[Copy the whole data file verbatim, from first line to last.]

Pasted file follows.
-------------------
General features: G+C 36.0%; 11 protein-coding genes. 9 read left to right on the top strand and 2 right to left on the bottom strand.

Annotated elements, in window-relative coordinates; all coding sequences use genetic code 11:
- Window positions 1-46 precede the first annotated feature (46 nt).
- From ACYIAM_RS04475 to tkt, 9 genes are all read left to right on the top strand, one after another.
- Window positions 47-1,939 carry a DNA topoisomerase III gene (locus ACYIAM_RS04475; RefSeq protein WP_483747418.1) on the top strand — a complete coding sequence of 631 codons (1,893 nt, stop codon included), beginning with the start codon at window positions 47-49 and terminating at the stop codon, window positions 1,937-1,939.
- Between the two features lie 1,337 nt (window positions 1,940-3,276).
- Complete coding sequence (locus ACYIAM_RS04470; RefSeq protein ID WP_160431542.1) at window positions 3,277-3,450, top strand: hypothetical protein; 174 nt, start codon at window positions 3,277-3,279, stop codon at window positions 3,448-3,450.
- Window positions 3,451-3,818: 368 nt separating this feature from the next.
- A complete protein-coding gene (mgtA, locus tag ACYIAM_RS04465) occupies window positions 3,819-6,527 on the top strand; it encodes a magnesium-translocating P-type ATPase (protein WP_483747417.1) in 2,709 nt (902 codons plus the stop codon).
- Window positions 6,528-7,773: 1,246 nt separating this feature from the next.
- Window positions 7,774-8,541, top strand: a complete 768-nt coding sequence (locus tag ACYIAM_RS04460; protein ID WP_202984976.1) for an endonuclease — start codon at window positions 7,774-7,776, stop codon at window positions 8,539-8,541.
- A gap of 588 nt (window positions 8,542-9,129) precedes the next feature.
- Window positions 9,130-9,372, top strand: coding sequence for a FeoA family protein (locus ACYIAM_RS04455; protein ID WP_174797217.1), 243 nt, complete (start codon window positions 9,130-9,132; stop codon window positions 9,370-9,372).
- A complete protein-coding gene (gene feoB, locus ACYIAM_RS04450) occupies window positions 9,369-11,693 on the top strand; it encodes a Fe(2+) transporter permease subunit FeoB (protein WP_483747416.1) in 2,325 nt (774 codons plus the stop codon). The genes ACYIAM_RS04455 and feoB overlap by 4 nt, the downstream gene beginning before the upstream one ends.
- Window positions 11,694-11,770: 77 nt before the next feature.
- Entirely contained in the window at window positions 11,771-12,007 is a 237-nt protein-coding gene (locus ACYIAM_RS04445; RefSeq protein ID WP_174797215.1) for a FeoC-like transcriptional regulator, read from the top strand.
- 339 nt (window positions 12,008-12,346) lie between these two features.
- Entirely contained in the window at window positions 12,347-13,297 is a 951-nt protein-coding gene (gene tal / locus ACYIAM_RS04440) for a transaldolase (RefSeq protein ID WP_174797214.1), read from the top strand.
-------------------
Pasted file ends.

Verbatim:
General features: G+C 36.0%; 11 protein-coding genes. 9 read left to right on the top strand and 2 right to left on the bottom strand.

Annotated elements, in window-relative coordinates; all coding sequences use genetic code 11:
- Window positions 1-46 precede the first annotated feature (46 nt).
- From ACYIAM_RS04475 to tkt, 9 genes are all read left to right on the top strand, one after another.
- Window positions 47-1,939 carry a DNA topoisomerase III gene (locus ACYIAM_RS04475; RefSeq protein WP_483747418.1) on the top strand — a complete coding sequence of 631 codons (1,893 nt, stop codon included), beginning with the start codon at window positions 47-49 and terminating at the stop codon, window positions 1,937-1,939.
- Between the two features lie 1,337 nt (window positions 1,940-3,276).
- Complete coding sequence (locus ACYIAM_RS04470; RefSeq protein ID WP_160431542.1) at window positions 3,277-3,450, top strand: hypothetical protein; 174 nt, start codon at window positions 3,277-3,279, stop codon at window positions 3,448-3,450.
- Window positions 3,451-3,818: 368 nt separating this feature from the next.
- A complete protein-coding gene (mgtA, locus tag ACYIAM_RS04465) occupies window positions 3,819-6,527 on the top strand; it encodes a magnesium-translocating P-type ATPase (protein WP_483747417.1) in 2,709 nt (902 codons plus the stop codon).
- Window positions 6,528-7,773: 1,246 nt separating this feature from the next.
- Window positions 7,774-8,541, top strand: a complete 768-nt coding sequence (locus tag ACYIAM_RS04460; protein ID WP_202984976.1) for an endonuclease — start codon at window positions 7,774-7,776, stop codon at window positions 8,539-8,541.
- A gap of 588 nt (window positions 8,542-9,129) precedes the next feature.
- Window positions 9,130-9,372, top strand: coding sequence for a FeoA family protein (locus ACYIAM_RS04455; protein ID WP_174797217.1), 243 nt, complete (start codon window positions 9,130-9,132; stop codon window positions 9,370-9,372).
- A complete protein-coding gene (gene feoB, locus ACYIAM_RS04450) occupies window positions 9,369-11,693 on the top strand; it encodes a Fe(2+) transporter permease subunit FeoB (protein WP_483747416.1) in 2,325 nt (774 codons plus the stop codon). The genes ACYIAM_RS04455 and feoB overlap by 4 nt, the downstream gene beginning before the upstream one ends.
- Window positions 11,694-11,770: 77 nt before the next feature.
- Entirely contained in the window at window positions 11,771-12,007 is a 237-nt protein-coding gene (locus ACYIAM_RS04445; RefSeq protein ID WP_174797215.1) for a FeoC-like transcriptional regulator, read from the top strand.
- 339 nt (window positions 12,008-12,346) lie between these two features.
- Entirely contained in the window at window positions 12,347-13,297 is a 951-nt protein-coding gene (gene tal / locus ACYIAM_RS04440) for a transaldolase (RefSeq protein ID WP_174797214.1), read from the top strand.